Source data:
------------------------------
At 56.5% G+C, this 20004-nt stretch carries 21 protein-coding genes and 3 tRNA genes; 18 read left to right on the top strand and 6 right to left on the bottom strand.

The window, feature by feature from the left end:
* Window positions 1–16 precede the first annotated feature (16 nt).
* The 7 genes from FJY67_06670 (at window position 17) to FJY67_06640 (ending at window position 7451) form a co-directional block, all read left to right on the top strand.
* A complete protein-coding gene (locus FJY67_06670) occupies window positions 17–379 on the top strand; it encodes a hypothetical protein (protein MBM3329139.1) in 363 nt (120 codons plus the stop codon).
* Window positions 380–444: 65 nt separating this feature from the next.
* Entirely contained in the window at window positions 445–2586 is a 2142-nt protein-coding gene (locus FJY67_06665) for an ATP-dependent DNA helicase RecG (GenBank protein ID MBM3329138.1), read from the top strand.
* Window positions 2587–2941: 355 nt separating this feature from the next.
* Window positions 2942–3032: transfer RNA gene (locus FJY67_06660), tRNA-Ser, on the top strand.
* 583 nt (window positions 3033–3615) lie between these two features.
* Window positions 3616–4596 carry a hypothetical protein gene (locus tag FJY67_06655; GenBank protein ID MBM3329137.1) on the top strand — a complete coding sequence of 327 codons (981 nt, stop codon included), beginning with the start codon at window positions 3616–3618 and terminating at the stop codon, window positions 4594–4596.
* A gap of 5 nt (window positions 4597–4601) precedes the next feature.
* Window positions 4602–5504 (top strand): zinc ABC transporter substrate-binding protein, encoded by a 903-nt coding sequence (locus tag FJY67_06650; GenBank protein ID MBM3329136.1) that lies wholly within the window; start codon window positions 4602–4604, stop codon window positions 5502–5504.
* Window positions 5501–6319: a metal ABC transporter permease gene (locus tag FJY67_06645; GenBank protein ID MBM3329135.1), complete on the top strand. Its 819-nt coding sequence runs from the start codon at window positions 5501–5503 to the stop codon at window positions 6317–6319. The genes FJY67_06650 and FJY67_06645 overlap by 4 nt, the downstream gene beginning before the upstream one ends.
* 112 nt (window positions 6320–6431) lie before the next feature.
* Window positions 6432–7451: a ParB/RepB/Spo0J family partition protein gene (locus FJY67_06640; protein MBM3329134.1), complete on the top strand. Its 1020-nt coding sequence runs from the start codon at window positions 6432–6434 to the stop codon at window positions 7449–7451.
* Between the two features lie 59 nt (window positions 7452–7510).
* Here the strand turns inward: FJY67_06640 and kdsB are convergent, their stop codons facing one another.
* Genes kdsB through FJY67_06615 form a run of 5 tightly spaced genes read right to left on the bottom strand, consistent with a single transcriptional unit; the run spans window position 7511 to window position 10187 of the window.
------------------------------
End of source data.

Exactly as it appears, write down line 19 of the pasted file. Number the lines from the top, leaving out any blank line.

* Genes kdsB through FJY67_06615 form a run of 5 tightly spaced genes read right to left on the bottom strand, consistent with a single transcriptional unit; the run spans window position 7511 to window position 10187 of the window.